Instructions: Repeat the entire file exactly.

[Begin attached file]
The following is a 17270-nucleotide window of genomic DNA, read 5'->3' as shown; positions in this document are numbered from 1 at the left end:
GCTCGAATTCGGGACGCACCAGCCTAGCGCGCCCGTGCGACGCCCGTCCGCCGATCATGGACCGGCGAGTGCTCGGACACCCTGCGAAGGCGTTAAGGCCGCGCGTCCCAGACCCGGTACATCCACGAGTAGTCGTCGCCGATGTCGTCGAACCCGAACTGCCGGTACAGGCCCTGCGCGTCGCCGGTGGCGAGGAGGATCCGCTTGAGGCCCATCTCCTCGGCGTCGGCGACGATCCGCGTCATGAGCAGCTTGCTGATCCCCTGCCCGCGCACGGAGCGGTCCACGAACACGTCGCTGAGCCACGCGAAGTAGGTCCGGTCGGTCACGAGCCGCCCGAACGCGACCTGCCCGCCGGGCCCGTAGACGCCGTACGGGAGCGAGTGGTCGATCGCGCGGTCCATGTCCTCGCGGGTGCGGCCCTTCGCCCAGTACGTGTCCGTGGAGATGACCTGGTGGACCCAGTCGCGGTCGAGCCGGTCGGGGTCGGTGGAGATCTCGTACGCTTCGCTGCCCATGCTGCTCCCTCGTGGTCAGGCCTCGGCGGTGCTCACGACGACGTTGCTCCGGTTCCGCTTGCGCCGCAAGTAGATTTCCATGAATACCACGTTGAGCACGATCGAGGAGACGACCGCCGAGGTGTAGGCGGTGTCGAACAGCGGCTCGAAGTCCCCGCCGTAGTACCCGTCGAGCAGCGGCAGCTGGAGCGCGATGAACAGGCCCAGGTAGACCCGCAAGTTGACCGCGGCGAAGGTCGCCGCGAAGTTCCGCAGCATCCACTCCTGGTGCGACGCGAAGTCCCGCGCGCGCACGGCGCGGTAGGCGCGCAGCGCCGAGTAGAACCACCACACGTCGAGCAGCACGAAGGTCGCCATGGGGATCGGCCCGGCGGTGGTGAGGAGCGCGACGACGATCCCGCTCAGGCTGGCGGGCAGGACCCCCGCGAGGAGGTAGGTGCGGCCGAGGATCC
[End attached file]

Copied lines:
The following is a 17270-nucleotide window of genomic DNA, read 5'->3' as shown; positions in this document are numbered from 1 at the left end:
GCTCGAATTCGGGACGCACCAGCCTAGCGCGCCCGTGCGACGCCCGTCCGCCGATCATGGACCGGCGAGTGCTCGGACACCCTGCGAAGGCGTTAAGGCCGCGCGTCCCAGACCCGGTACATCCACGAGTAGTCGTCGCCGATGTCGTCGAACCCGAACTGCCGGTACAGGCCCTGCGCGTCGCCGGTGGCGAGGAGGATCCGCTTGAGGCCCATCTCCTCGGCGTCGGCGACGATCCGCGTCATGAGCAGCTTGCTGATCCCCTGCCCGCGCACGGAGCGGTCCACGAACACGTCGCTGAGCCACGCGAAGTAGGTCCGGTCGGTCACGAGCCGCCCGAACGCGACCTGCCCGCCGGGCCCGTAGACGCCGTACGGGAGCGAGTGGTCGATCGCGCGGTCCATGTCCTCGCGGGTGCGGCCCTTCGCCCAGTACGTGTCCGTGGAGATGACCTGGTGGACCCAGTCGCGGTCGAGCCGGTCGGGGTCGGTGGAGATCTCGTACGCTTCGCTGCCCATGCTGCTCCCTCGTGGTCAGGCCTCGGCGGTGCTCACGACGACGTTGCTCCGGTTCCGCTTGCGCCGCAAGTAGATTTCCATGAATACCACGTTGAGCACGATCGAGGAGACGACCGCCGAGGTGTAGGCGGTGTCGAACAGCGGCTCGAAGTCCCCGCCGTAGTACCCGTCGAGCAGCGGCAGCTGGAGCGCGATGAACAGGCCCAGGTAGACCCGCAAGTTGACCGCGGCGAAGGTCGCCGCGAAGTTCCGCAGCATCCACTCCTGGTGCGACGCGAAGTCCCGCGCGCGCACGGCGCGGTAGGCGCGCAGCGCCGAGTAGAACCACCACACGTCGAGCAGCACGAAGGTCGCCATGGGGATCGGCCCGGCGGTGGTGAGGAGCGCGACGACGATCCCGCTCAGGCTGGCGGGCAGGACCCCCGCGAGGAGGTAGGTGCGGCCGAGGATCC